Several Clarkstown schools: Bardonia, West Nyack and Woodglen Elementary schools, Felix Festa Middle School, and Clarkstown High School South, received a Bronze National Healthy School Award for transforming their campuses into healthier schools for students and staff. These schools are five of only 250 schools nationwide to receive an award. The awards were given on September 13 in Washington, DC by the Alliance for a Healthier Generation, a national organization founded by the American Heart Association and the Clinton Foundation to reduce childhood obesity, and funded by the Robert Wood Johnson Foundation. To earn national recognition, the schools improved their nutrition services and physical activity programs to meet or exceed strict standards set by the Alliance for a Healthier Generation’s Healthy Schools Program.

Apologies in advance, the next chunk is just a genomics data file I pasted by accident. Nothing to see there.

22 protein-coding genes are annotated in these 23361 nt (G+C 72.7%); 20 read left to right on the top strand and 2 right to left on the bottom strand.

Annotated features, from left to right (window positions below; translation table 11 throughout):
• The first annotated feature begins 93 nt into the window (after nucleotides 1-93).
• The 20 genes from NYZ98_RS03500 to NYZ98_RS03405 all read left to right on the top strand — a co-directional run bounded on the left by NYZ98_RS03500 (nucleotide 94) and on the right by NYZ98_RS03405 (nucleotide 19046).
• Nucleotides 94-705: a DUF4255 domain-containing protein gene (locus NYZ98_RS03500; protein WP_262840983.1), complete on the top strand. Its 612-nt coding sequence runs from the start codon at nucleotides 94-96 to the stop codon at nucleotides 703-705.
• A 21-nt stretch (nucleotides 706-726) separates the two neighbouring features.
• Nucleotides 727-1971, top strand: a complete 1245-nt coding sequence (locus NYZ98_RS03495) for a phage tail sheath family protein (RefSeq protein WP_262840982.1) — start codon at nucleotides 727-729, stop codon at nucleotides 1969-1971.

Several years ago, the Rockland County Department of Health brought the Alliance to the County as a resource to Rockland schools, as part of its Childhood Obesity Prevention Initiative. By providing ongoing technical assistance, the Alliance worked with the Clarkstown schools to improve access to healthy foods and physical activity. These changes included creating a fitness club and walking paths, organizing 5K races and after school yoga, creating a staff softball team, educating students about healthy snacks, and educating staff about the positive impact of student fitness and healthy nutrition on academic success. “We congratulate the award winners for a job well done. One of the roles of the Health Department is to bring resources to the County to empower residents and improve health outcomes. Additional obesity prevention programs overseen by the Health Department include working with employers and corner stores, promoting farmers’ markets, and leading weight loss and disease management groups,” said Dr. Patricia Schnabel Ruppert, Rockland County commissioner of Health.

For more information about Health Department obesity prevention and physical activity programs contact the Division of Health Promotion and Chronic Disease Prevention at 845-364-2500 or visit

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